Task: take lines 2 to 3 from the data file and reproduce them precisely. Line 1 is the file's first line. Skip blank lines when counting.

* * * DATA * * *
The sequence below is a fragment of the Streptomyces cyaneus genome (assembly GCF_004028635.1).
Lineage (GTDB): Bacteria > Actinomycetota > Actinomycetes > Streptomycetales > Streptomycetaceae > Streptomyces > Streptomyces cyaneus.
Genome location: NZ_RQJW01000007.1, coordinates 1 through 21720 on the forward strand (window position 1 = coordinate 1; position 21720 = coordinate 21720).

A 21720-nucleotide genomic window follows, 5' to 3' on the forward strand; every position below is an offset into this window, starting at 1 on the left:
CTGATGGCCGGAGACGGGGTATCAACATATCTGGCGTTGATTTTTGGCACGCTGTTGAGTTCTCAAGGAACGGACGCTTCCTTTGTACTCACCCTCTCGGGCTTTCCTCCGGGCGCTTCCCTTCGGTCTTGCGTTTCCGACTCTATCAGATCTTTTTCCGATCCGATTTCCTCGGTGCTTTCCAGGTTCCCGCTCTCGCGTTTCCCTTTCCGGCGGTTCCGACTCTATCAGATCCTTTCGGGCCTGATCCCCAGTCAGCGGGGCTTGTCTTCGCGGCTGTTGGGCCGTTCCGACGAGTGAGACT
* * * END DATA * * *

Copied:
Lineage (GTDB): Bacteria > Actinomycetota > Actinomycetes > Streptomycetales > Streptomycetaceae > Streptomyces > Streptomyces cyaneus.
Genome location: NZ_RQJW01000007.1, coordinates 1 through 21720 on the forward strand (window position 1 = coordinate 1; position 21720 = coordinate 21720).